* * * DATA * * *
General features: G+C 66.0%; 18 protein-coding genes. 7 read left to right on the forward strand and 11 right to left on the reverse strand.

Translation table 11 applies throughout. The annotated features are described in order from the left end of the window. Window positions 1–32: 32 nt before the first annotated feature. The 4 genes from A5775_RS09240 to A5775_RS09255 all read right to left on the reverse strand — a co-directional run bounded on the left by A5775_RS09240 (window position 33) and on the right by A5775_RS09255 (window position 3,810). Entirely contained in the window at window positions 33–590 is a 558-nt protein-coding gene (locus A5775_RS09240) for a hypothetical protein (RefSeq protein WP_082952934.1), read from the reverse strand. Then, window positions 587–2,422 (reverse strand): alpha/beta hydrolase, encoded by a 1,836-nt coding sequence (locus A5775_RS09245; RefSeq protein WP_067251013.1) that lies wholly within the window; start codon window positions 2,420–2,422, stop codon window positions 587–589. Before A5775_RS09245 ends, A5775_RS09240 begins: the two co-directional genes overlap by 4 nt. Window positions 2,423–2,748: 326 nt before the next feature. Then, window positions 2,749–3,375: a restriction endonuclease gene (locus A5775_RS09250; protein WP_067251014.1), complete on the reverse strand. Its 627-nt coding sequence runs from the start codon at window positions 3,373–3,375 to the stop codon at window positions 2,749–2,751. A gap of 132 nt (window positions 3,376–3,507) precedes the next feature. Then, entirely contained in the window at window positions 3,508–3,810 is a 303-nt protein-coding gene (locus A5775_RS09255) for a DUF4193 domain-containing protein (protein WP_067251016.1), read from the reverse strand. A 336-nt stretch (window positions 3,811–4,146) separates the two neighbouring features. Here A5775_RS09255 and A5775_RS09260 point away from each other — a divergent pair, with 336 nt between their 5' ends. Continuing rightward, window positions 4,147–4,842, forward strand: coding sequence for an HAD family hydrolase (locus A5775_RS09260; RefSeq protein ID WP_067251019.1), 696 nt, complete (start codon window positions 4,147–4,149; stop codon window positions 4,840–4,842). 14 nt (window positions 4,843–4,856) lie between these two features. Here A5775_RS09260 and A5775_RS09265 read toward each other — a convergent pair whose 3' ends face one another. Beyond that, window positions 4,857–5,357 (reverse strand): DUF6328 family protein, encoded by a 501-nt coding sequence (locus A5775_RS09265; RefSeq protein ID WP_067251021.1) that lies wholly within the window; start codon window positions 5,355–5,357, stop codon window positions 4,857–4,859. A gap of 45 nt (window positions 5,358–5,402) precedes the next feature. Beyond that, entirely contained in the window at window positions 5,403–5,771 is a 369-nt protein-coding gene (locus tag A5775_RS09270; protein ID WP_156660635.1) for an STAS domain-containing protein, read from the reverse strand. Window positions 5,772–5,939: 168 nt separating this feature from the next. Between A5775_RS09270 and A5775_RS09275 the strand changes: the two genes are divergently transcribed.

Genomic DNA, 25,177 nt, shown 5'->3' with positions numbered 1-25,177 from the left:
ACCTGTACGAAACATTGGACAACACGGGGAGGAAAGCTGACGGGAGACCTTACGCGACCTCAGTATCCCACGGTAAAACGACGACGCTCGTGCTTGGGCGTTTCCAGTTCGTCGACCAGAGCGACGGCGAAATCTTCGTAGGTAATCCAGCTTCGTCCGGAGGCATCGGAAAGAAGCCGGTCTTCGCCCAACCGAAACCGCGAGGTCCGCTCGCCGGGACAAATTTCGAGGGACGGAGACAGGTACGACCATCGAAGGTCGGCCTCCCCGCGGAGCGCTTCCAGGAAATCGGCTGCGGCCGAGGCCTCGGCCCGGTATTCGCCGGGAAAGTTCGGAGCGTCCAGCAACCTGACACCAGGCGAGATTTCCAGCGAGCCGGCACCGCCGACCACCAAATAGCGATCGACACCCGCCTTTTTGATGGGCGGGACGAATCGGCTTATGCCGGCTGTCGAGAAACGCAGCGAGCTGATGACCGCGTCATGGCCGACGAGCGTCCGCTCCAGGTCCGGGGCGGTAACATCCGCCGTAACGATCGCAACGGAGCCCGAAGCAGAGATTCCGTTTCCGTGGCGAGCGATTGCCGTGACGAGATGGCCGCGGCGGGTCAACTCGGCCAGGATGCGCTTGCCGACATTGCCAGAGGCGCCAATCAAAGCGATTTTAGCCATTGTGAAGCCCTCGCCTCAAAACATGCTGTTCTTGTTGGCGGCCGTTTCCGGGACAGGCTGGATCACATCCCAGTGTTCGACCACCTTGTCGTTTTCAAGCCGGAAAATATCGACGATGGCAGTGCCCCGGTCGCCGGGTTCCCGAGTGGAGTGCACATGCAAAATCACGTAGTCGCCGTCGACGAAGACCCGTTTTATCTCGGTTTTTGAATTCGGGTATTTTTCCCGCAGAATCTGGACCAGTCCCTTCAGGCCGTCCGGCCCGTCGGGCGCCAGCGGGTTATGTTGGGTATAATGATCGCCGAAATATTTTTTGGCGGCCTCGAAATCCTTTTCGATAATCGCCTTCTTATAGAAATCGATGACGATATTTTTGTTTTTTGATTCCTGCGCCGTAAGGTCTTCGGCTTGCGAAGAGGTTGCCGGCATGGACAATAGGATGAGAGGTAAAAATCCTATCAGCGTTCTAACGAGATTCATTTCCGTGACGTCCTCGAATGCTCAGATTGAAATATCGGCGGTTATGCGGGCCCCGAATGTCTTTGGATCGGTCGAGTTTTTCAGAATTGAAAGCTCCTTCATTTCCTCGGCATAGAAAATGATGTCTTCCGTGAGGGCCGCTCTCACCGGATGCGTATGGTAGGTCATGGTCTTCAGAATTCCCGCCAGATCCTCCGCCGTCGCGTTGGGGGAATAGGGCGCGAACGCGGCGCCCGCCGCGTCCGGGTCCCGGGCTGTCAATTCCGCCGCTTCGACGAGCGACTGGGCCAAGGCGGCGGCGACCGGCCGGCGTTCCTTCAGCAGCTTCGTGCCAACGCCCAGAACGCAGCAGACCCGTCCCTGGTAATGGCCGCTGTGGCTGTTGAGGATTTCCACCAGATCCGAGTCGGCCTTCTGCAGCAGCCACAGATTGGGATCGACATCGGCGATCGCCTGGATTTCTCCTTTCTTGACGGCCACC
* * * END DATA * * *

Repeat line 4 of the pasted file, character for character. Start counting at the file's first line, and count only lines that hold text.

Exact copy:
ACCTGTACGAAACATTGGACAACACGGGGAGGAAAGCTGACGGGAGACCTTACGCGACCTCAGTATCCCACGGTAAAACGACGACGCTCGTGCTTGGGCGTTTCCAGTTCGTCGACCAGAGCGACGGCGAAATCTTCGTAGGTAATCCAGCTTCGTCCGGAGGCATCGGAAAGAAGCCGGTCTTCGCCCAACCGAAACCGCGAGGTCCGCTCGCCGGGACAAATTTCGAGGGACGGAGACAGGTACGACCATCGAAGGTCGGCCTCCCCGCGGAGCGCTTCCAGGAAATCGGCTGCGGCCGAGGCCTCGGCCCGGTATTCGCCGGGAAAGTTCGGAGCGTCCAGCAACCTGACACCAGGCGAGATTTCCAGCGAGCCGGCACCGCCGACCACCAAATAGCGATCGACACCCGCCTTTTTGATGGGCGGGACGAATCGGCTTATGCCGGCTGTCGAGAAACGCAGCGAGCTGATGACCGCGTCATGGCCGACGAGCGTCCGCTCCAGGTCCGGGGCGGTAACATCCGCCGTAACGATCGCAACGGAGCCCGAAGCAGAGATTCCGTTTCCGTGGCGAGCGATTGCCGTGACGAGATGGCCGCGGCGGGTCAACTCGGCCAGGATGCGCTTGCCGACATTGCCAGAGGCGCCAATCAAAGCGATTTTAGCCATTGTGAAGCCCTCGCCTCAAAACATGCTGTTCTTGTTGGCGGCCGTTTCCGGGACAGGCTGGATCACATCCCAGTGTTCGACCACCTTGTCGTTTTCAAGCCGGAAAATATCGACGATGGCAGTGCCCCGGTCGCCGGGTTCCCGAGTGGAGTGCACATGCAAAATCACGTAGTCGCCGTCGACGAAGACCCGTTTTATCTCGGTTTTTGAATTCGGGTATTTTTCCCGCAGAATCTGGACCAGTCCCTTCAGGCCGTCCGGCCCGTCGGGCGCCAGCGGGTTATGTTGGGTATAATGATCGCCGAAATATTTTTTGGCGGCCTCGAAATCCTTTTCGATAATCGCCTTCTTATAGAAATCGATGACGATATTTTTGTTTTTTGATTCCTGCGCCGTAAGGTCTTCGGCTTGCGAAGAGGTTGCCGGCATGGACAATAGGATGAGAGGTAAAAATCCTATCAGCGTTCTAACGAGATTCATTTCCGTGACGTCCTCGAATGCTCAGATTGAAATATCGGCGGTTATGCGGGCCCCGAATGTCTTTGGATCGGTCGAGTTTTTCAGAATTGAAAGCTCCTTCATTTCCTCGGCATAGAAAATGATGTCTTCCGTGAGGGCCGCTCTCACCGGATGCGTATGGTAGGTCATGGTCTTCAGAATTCCCGCCAGATCCTCCGCCGTCGCGTTGGGGGAATAGGGCGCGAACGCGGCGCCCGCCGCGTCCGGGTCCCGGGCTGTCAATTCCGCCGCTTCGACGAGCGACTGGGCCAAGGCGGCGGCGACCGGCCGGCGTTCCTTCAGCAGCTTCGTGCCAACGCCCAGAACGCAGCAGACCCGTCCCTGGTAATGGCCGCTGTGGCTGTTGAGGATTTCCACCAGATCCGAGTCGGCCTTCTGCAGCAGCCACAGATTGGGATCGACATCGGCGATCGCCTGGATTTCTCCTTTCTTGACGGCCACC